showed up 10 minutes before departure, but missed our flight to Honolulu.
Are we entitled to more compensation?
Last November, I flew to
Hawaii on United from Salt Lake City through Los Angeles to
Honolulu. We had an hour-long connection in Los Angeles, so my
friend and I checked in at the gate, noticed that we needed to be
back at the gate by 10 minutes before departure, and then went to
get a snack.
When we returned to the gate, promptly 10 minutes before
departure, we found the gate area empty and the plane fully
boarded. The gate attendant informed us that we were too late and
that the plane was about to take off.
We were stunned. As we begged him to let us on the plane, another
couple showed up. They had also previously checked in and were
denied boarding. Then, 10 other people arrived. Their connection
had been late, and they were running and were out of breath. The
gate attendant informed us all that there was nothing he could do,
that they had boarded the plane 15 minutes before departure
instead of 10 minutes, and that they would not put the ramp up to
let us board.
Then, with 14 angry passengers demanding to be let on the plane,
after we had been there for five minutes, we watched the plane
take off five minutes early. It was an outrage! All that United
did was give us $50 vouchers for the inconvenience. We didn't end
up leaving for five more hours. On a long trip already, those
extra five hours was quite an inconvenience, especially when they
very well could have let us board.
When we asked why they had boarded and left five minutes early,
they said that United has been trying to improve its on-time
record. Well, that's a great intention, but when they are so
unreasonable as to leave five minutes early when 14 passengers are
wanting to board, and four of those arrived at the appointed time,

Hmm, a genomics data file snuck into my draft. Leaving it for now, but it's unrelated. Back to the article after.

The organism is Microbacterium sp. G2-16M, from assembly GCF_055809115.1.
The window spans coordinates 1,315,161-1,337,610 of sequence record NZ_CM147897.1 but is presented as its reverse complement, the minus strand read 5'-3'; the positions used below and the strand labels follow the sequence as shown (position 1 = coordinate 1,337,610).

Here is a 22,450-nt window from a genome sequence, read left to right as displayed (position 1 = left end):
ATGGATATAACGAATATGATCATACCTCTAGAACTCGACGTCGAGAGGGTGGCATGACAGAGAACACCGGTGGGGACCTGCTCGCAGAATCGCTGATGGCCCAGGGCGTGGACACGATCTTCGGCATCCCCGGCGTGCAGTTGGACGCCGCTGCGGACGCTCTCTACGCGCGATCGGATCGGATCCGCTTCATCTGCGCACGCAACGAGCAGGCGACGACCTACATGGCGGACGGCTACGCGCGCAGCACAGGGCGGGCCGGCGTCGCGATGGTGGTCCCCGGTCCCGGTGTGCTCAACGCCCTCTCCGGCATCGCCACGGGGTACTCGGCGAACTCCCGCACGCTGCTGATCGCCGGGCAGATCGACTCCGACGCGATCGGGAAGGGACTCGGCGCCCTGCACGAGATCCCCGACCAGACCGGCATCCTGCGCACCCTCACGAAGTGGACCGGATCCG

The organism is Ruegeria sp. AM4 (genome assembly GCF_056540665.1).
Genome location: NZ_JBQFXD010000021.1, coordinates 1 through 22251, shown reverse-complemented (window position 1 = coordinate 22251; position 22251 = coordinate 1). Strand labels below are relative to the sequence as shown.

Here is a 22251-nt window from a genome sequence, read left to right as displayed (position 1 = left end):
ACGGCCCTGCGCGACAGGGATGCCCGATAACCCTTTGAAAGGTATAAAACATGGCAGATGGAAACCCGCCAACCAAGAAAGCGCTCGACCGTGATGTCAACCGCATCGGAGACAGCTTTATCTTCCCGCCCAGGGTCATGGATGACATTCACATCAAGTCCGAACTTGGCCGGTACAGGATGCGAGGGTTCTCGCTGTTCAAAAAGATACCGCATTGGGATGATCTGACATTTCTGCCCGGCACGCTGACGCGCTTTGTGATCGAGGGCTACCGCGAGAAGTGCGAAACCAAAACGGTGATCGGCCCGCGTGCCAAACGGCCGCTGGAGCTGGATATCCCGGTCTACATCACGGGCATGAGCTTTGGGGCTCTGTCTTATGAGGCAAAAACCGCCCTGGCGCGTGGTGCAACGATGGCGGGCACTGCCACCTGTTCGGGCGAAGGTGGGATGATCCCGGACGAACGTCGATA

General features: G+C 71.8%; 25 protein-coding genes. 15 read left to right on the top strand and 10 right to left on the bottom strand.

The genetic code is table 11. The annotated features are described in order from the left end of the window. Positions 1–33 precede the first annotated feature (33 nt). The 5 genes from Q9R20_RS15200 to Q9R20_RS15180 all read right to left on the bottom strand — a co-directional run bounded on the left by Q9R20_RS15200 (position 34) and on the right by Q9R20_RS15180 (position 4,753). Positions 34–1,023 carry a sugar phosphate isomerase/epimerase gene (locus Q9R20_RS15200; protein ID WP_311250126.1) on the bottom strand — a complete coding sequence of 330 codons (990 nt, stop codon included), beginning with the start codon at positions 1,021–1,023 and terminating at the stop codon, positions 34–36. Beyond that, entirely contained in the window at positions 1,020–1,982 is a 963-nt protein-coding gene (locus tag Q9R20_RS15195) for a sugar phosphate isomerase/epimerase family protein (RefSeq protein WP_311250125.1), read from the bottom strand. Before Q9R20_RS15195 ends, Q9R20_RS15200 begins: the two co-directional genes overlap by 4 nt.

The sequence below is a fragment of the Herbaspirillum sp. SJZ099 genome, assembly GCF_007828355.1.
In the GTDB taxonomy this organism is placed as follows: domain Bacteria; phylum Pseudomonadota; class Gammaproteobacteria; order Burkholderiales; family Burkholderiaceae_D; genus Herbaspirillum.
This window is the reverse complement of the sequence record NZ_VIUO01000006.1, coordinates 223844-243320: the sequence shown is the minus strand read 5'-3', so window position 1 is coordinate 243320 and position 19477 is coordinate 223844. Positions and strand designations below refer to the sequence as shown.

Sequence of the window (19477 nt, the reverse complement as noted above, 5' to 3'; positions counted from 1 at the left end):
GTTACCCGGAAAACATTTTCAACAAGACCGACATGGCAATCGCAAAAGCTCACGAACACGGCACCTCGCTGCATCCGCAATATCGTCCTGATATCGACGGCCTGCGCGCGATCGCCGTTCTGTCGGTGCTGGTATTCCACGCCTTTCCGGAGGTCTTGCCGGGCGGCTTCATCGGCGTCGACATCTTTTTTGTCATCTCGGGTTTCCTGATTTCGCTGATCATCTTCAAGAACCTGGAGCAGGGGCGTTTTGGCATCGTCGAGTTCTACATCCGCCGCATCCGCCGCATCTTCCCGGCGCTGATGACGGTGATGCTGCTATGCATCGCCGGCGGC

I see no rhyme or reason.
Do you have any wisdom to shed as to why any business would treat
their customers this way? Tickets to Hawaii are not cheap and
United's customer service that day was plain rotten.
Also, do you have any suggestion as to what our chances are in
seeking more compensation? This was something that was completely
within the airlines' control. I think I am entitled to at least a
free ticket, not just $50.
Thanks for your advice,
Rachel in Colorado
There seems to be a lot of confusion these days as to when
passengers need to be at the gate and aboard the aircraft. Airlines are
zealously trying to improve their on-time performance by closing the
aircraft doors five to 10 minutes prior to the departure time. According
Airlines' Contract Of Carriage, even if you have checked in for your
flight, United can cancel your reservation (and all continuing and return
reservations) if you are not at the departure gate ready to board at least
30 minutes prior to departure time.
Given that you had been told personally by agents to be at the gate 10
minutes prior to departure, I contacted United Airlines regarding your
problem. They responded with the following letter.
|United Airlines Responds:
Dear Ms. Dunham-Potter,
…I am sympathetic to the situation that [Ms. F.] and [Ms. W.]